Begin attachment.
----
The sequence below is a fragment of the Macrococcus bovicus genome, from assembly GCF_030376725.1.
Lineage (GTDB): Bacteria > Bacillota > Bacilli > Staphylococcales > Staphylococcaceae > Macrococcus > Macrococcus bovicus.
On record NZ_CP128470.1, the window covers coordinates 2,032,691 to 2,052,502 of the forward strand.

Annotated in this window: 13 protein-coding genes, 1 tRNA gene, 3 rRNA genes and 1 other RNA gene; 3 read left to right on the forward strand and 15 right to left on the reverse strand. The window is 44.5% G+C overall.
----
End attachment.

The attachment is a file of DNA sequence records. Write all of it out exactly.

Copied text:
The sequence below is a fragment of the Macrococcus bovicus genome, from assembly GCF_030376725.1.
Lineage (GTDB): Bacteria > Bacillota > Bacilli > Staphylococcales > Staphylococcaceae > Macrococcus > Macrococcus bovicus.
On record NZ_CP128470.1, the window covers coordinates 2,032,691 to 2,052,502 of the forward strand.

Annotated in this window: 13 protein-coding genes, 1 tRNA gene, 3 rRNA genes and 1 other RNA gene; 3 read left to right on the forward strand and 15 right to left on the reverse strand. The window is 44.5% G+C overall.